My life in Japan has been filled with cultural and culinary discoveries. Among fond recollections from my first summer many years ago in Kanonji, a coastal township on the island of Shikoku, was a lesson in making udon noodles under the guidance of Kiyoko Andoh, the diminutive but energetic woman who, several years later, would become my mother-in-law.
Born Kiyoko Shinohara in 1907, my mother-in-law was the eldest daughter of a prominent landowner in Niihama, a coastal farming community on the Inland Sea. At the age of 20, she had an arranged marriage to Hisao Andoh, a businessman in nearby Kanonji. She bore him nine children - the second youngest, Atsunori, became my husband.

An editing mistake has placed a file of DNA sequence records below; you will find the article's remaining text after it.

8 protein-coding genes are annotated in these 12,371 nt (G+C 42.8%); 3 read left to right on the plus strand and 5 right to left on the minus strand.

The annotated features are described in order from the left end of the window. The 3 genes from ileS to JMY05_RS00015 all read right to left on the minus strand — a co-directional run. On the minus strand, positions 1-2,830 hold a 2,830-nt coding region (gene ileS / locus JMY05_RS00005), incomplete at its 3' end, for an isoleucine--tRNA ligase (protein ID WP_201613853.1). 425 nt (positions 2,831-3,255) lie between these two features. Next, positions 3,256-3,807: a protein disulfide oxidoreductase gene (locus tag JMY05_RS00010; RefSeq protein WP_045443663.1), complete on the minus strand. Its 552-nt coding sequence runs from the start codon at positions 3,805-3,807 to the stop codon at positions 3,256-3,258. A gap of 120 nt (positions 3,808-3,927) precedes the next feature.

My mother-in-law died in 1998, but her skills live on every time I make udon - not by hand, but by foot. The dense, stiff dough, a combination of high-gluten wheat flour and salt water, requires tremendous strength to knead - especially in hot weather, when additional salt must be added. Stomping power isRead More »from Japanese noodles by the foot